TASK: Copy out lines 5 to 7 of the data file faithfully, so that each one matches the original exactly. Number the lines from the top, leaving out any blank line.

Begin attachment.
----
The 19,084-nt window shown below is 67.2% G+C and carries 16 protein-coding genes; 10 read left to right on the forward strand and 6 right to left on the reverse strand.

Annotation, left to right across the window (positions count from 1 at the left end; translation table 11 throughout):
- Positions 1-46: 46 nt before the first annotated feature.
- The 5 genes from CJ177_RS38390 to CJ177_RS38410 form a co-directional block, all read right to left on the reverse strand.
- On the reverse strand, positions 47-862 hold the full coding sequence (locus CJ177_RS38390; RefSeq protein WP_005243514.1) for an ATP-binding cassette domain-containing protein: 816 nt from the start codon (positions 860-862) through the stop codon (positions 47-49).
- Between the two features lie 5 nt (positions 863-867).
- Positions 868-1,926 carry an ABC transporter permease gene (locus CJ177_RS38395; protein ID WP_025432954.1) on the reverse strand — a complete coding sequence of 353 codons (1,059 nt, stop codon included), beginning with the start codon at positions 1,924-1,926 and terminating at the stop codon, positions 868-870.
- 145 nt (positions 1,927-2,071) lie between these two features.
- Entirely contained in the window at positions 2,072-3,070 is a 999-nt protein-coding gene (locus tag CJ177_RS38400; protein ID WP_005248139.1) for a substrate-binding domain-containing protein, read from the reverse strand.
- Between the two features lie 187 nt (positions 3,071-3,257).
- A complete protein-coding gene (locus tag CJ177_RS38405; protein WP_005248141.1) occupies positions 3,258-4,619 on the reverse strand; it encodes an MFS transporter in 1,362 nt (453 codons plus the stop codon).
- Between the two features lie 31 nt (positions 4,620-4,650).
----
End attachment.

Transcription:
- On the reverse strand, positions 47-862 hold the full coding sequence (locus CJ177_RS38390; RefSeq protein WP_005243514.1) for an ATP-binding cassette domain-containing protein: 816 nt from the start codon (positions 860-862) through the stop codon (positions 47-49).
- Between the two features lie 5 nt (positions 863-867).
- Positions 868-1,926 carry an ABC transporter permease gene (locus CJ177_RS38395; protein ID WP_025432954.1) on the reverse strand — a complete coding sequence of 353 codons (1,059 nt, stop codon included), beginning with the start codon at positions 1,924-1,926 and terminating at the stop codon, positions 868-870.